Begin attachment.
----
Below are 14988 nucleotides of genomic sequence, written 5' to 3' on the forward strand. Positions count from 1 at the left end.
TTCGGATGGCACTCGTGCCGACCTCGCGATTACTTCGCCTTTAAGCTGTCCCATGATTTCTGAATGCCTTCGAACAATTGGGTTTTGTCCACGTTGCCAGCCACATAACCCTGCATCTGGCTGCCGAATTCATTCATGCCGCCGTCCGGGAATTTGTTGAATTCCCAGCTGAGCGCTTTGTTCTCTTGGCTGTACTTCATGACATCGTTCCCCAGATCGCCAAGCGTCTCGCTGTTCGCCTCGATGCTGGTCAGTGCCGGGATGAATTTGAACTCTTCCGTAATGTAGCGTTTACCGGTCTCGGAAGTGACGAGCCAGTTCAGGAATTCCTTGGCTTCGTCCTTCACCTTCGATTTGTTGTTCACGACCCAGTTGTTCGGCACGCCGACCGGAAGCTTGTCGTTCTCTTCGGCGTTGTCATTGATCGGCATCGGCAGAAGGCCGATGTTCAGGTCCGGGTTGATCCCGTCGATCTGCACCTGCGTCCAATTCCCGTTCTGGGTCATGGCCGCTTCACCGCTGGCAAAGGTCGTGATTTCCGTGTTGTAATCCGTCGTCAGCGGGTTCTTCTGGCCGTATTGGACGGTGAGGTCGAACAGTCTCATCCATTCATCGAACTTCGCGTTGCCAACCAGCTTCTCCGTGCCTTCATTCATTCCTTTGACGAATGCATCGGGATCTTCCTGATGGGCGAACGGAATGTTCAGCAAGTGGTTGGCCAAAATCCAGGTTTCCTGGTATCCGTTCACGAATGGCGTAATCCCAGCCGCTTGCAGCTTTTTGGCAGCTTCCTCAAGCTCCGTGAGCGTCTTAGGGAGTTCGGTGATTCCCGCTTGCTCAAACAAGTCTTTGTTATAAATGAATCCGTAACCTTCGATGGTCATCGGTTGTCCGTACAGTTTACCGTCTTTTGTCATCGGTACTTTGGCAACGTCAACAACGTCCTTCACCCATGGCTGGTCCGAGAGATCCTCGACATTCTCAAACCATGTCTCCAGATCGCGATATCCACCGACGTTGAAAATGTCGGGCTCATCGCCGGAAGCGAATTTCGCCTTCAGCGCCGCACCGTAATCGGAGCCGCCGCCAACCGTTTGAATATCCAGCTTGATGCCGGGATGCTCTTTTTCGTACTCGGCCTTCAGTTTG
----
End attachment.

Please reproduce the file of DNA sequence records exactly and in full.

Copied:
Below are 14988 nucleotides of genomic sequence, written 5' to 3' on the forward strand. Positions count from 1 at the left end.
TTCGGATGGCACTCGTGCCGACCTCGCGATTACTTCGCCTTTAAGCTGTCCCATGATTTCTGAATGCCTTCGAACAATTGGGTTTTGTCCACGTTGCCAGCCACATAACCCTGCATCTGGCTGCCGAATTCATTCATGCCGCCGTCCGGGAATTTGTTGAATTCCCAGCTGAGCGCTTTGTTCTCTTGGCTGTACTTCATGACATCGTTCCCCAGATCGCCAAGCGTCTCGCTGTTCGCCTCGATGCTGGTCAGTGCCGGGATGAATTTGAACTCTTCCGTAATGTAGCGTTTACCGGTCTCGGAAGTGACGAGCCAGTTCAGGAATTCCTTGGCTTCGTCCTTCACCTTCGATTTGTTGTTCACGACCCAGTTGTTCGGCACGCCGACCGGAAGCTTGTCGTTCTCTTCGGCGTTGTCATTGATCGGCATCGGCAGAAGGCCGATGTTCAGGTCCGGGTTGATCCCGTCGATCTGCACCTGCGTCCAATTCCCGTTCTGGGTCATGGCCGCTTCACCGCTGGCAAAGGTCGTGATTTCCGTGTTGTAATCCGTCGTCAGCGGGTTCTTCTGGCCGTATTGGACGGTGAGGTCGAACAGTCTCATCCATTCATCGAACTTCGCGTTGCCAACCAGCTTCTCCGTGCCTTCATTCATTCCTTTGACGAATGCATCGGGATCTTCCTGATGGGCGAACGGAATGTTCAGCAAGTGGTTGGCCAAAATCCAGGTTTCCTGGTATCCGTTCACGAATGGCGTAATCCCAGCCGCTTGCAGCTTTTTGGCAGCTTCCTCAAGCTCCGTGAGCGTCTTAGGGAGTTCGGTGATTCCCGCTTGCTCAAACAAGTCTTTGTTATAAATGAATCCGTAACCTTCGATGGTCATCGGTTGTCCGTACAGTTTACCGTCTTTTGTCATCGGTACTTTGGCAACGTCAACAACGTCCTTCACCCATGGCTGGTCCGAGAGATCCTCGACATTCTCAAACCATGTCTCCAGATCGCGATATCCACCGACGTTGAAAATGTCGGGCTCATCGCCGGAAGCGAATTTCGCCTTCAGCGCCGCACCGTAATCGGAGCCGCCGCCAACCGTTTGAATATCCAGCTTGATGCCGGGATGCTCTTTTTCGTACTCGGCCTTCAGTTTG